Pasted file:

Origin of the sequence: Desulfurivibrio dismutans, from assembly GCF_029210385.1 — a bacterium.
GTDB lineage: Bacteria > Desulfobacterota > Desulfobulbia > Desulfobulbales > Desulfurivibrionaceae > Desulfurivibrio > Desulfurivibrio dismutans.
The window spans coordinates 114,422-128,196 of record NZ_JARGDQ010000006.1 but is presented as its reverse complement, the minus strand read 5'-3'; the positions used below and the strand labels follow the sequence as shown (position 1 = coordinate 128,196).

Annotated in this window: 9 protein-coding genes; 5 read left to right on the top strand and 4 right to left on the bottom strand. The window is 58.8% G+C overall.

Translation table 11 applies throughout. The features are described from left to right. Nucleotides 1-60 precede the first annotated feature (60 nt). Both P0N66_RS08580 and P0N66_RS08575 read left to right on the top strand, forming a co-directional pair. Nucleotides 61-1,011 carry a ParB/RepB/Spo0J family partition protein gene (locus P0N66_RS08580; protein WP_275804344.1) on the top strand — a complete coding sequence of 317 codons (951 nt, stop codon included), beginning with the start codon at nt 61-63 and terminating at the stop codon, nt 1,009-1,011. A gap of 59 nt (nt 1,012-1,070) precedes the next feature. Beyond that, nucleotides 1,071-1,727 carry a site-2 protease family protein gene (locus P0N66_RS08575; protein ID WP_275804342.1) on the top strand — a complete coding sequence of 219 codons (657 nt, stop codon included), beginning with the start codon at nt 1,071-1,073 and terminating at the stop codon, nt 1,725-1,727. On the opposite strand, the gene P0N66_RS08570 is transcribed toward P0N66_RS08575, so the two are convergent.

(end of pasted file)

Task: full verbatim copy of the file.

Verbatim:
Origin of the sequence: Desulfurivibrio dismutans, from assembly GCF_029210385.1 — a bacterium.
GTDB lineage: Bacteria > Desulfobacterota > Desulfobulbia > Desulfobulbales > Desulfurivibrionaceae > Desulfurivibrio > Desulfurivibrio dismutans.
The window spans coordinates 114,422-128,196 of record NZ_JARGDQ010000006.1 but is presented as its reverse complement, the minus strand read 5'-3'; the positions used below and the strand labels follow the sequence as shown (position 1 = coordinate 128,196).

Annotated in this window: 9 protein-coding genes; 5 read left to right on the top strand and 4 right to left on the bottom strand. The window is 58.8% G+C overall.

Translation table 11 applies throughout. The features are described from left to right. Nucleotides 1-60 precede the first annotated feature (60 nt). Both P0N66_RS08580 and P0N66_RS08575 read left to right on the top strand, forming a co-directional pair. Nucleotides 61-1,011 carry a ParB/RepB/Spo0J family partition protein gene (locus P0N66_RS08580; protein WP_275804344.1) on the top strand — a complete coding sequence of 317 codons (951 nt, stop codon included), beginning with the start codon at nt 61-63 and terminating at the stop codon, nt 1,009-1,011. A gap of 59 nt (nt 1,012-1,070) precedes the next feature. Beyond that, nucleotides 1,071-1,727 carry a site-2 protease family protein gene (locus P0N66_RS08575; protein ID WP_275804342.1) on the top strand — a complete coding sequence of 219 codons (657 nt, stop codon included), beginning with the start codon at nt 1,071-1,073 and terminating at the stop codon, nt 1,725-1,727. On the opposite strand, the gene P0N66_RS08570 is transcribed toward P0N66_RS08575, so the two are convergent.